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Urban Gardening: Managing the Risks of Contaminated Soil

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In 2012, 35% of U.S. households grew food, spending $3.3 billion in the process, up from 31% of households spending $2.5 billion in 2008. One million households participated in community gardens in 2008.

Former parking lots and car washes often carry metals, PAHs, petroleum products, solvents, or surfactants. Demolished commercial or industrial buildings may leave behind asbestos, polychlorinated biphenyls, petroleum products, or lead-based paint chips, dust, or debris. High-traffic roadways have a legacy of lead and PAHs from vehicle exhaust. Former parks and lands adjacent to railroad rights-of-way can bear pesticide residues.

By Rebecca Kessler
Environ Health Perspectives; DOI:10.1289/ehp.121-A326
(Must Read. Mike)

Author Rebecca Kessler is all too familiar with the difficulties and uncertainties of cleaning up dirty urban soil, having embarked on a multiyear project to convert a paved parking lot at her Providence, Rhode Island, home into a beautiful and fruitful garden.

Excerpt:

The most thorough solution to cleaning up a garden is to remove the contaminated soil, then lay down a special fabric barrier topped with clean soil.4 But that’s a huge undertaking that can cost thousands of dollars, even for a small yard, putting it out of reach for most gardeners.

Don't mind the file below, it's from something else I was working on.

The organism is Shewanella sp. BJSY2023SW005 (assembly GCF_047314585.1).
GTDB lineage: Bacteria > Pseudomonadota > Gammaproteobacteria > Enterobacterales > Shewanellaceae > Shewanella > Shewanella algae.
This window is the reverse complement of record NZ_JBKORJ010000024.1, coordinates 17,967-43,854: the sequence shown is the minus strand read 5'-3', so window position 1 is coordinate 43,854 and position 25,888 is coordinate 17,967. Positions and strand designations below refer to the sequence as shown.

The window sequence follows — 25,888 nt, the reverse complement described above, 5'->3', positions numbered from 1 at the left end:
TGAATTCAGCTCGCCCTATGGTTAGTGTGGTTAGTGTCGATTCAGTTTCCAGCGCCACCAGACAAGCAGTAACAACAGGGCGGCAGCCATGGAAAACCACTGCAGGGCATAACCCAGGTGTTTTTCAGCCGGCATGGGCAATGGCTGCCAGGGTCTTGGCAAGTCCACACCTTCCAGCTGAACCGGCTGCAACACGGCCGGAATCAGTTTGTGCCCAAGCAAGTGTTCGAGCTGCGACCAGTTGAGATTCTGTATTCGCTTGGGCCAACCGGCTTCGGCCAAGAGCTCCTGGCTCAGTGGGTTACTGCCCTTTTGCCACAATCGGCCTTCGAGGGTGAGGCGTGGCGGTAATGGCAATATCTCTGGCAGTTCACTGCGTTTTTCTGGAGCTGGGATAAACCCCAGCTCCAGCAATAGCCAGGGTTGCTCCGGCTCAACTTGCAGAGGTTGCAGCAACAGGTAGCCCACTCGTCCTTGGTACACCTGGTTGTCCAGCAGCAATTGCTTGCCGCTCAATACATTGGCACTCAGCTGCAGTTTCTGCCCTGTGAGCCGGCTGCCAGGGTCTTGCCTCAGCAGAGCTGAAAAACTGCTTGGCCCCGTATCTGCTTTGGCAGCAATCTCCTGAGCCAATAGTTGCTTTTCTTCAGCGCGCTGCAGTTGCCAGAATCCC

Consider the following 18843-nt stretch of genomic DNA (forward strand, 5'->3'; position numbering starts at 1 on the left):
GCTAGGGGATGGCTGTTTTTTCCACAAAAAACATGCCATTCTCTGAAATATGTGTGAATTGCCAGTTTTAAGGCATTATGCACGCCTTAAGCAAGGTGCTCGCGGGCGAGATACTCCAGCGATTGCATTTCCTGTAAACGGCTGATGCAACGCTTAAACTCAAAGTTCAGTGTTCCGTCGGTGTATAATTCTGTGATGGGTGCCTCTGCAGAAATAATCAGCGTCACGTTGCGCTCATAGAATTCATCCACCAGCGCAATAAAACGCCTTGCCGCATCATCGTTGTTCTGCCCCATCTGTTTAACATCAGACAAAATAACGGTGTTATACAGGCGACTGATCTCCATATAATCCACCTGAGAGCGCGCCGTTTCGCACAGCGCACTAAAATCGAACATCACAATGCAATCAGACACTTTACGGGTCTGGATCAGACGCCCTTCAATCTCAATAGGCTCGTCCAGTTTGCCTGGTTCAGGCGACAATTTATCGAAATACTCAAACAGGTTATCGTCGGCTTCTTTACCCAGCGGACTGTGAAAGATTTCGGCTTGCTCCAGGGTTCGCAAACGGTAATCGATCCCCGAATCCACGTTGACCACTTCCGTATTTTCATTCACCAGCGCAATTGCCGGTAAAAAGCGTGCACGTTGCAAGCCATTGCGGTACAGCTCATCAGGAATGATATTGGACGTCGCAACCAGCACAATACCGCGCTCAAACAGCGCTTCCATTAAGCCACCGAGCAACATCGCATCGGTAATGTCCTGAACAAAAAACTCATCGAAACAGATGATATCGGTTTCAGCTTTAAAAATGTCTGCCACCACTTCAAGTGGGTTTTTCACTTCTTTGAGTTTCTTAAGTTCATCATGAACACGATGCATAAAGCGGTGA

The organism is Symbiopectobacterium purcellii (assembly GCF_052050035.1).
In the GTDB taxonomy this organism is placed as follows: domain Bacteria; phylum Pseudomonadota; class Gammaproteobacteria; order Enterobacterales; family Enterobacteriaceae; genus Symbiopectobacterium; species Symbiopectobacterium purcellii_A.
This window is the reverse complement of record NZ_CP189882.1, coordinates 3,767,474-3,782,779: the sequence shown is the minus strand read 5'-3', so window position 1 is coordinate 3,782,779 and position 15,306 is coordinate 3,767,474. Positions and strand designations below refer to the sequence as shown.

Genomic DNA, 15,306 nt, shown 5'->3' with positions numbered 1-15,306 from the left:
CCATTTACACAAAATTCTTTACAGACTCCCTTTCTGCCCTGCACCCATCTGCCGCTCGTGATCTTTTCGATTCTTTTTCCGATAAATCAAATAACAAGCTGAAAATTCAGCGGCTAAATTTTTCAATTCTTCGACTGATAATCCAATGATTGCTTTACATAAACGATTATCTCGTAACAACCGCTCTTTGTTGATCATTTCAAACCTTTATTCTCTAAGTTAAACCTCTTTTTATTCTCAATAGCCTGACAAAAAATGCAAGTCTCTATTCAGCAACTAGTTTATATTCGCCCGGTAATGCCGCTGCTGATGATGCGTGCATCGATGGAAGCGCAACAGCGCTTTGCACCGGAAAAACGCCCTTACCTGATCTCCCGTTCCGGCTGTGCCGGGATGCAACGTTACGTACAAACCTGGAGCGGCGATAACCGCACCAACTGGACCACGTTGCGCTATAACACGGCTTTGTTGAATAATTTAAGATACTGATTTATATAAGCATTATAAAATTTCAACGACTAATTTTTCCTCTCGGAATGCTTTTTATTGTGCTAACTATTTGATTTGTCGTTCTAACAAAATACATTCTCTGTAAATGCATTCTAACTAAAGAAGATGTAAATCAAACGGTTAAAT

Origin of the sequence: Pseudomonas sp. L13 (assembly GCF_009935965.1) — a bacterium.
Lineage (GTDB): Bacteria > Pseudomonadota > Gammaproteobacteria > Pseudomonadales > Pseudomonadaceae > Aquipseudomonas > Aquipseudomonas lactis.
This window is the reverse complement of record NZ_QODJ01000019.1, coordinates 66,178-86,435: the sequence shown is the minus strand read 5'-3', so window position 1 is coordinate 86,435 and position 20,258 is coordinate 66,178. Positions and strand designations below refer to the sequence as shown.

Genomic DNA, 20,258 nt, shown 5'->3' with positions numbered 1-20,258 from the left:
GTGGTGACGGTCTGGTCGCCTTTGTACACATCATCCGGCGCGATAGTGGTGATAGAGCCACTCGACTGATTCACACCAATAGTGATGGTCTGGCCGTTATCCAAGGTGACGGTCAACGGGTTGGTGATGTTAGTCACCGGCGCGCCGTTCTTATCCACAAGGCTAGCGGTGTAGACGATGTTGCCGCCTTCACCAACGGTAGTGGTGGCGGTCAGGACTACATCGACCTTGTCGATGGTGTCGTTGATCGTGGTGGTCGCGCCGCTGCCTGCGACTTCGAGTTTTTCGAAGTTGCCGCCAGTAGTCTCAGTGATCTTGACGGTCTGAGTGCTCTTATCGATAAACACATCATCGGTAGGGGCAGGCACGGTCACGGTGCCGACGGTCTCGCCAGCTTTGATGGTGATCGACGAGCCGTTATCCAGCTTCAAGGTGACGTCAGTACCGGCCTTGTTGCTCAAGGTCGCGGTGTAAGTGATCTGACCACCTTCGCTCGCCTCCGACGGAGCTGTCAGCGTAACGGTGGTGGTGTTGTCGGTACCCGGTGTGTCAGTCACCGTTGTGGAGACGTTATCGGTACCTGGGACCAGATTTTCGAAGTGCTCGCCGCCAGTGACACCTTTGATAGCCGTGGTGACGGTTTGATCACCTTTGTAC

Simply installing the barrier fabric and new soil on top of the old is a more feasible option. So is building raised beds filled with clean soil—especially for root crops—and covering any exposed contaminated soil with mulch or grass. Less problematic soils can be amended by mixing in plenty of compost to dilute contaminants and bind them to soil particles. Gardeners can further reduce their exposure by peeling root crops, removing the outer leaves of leafy crops, washing their produce and hands before eating, and leaving dirty garden gear outside.

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December 3, 2013   Comments Off on Urban Gardening: Managing the Risks of Contaminated Soil

Changes to city code could make urban farming in Fayetteville, Arkansas easier

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Fayetteville is the third-largest city in Arkansas. Photo from Tricycle Farms.

Urban farming ordinance would help community

4029 TV
Nov 26, 2013

Excerpt:

“We’re in the geographical center of the city,” said Don Bennett, director of Tricycle Farms.

When Bennett bought his modest 2-acre plot about two years ago it wasn’t to turn a profit.

“This all started with me and a friend who was experiencing food insecurity,” he said.

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December 3, 2013   Comments Off on Changes to city code could make urban farming in Fayetteville, Arkansas easier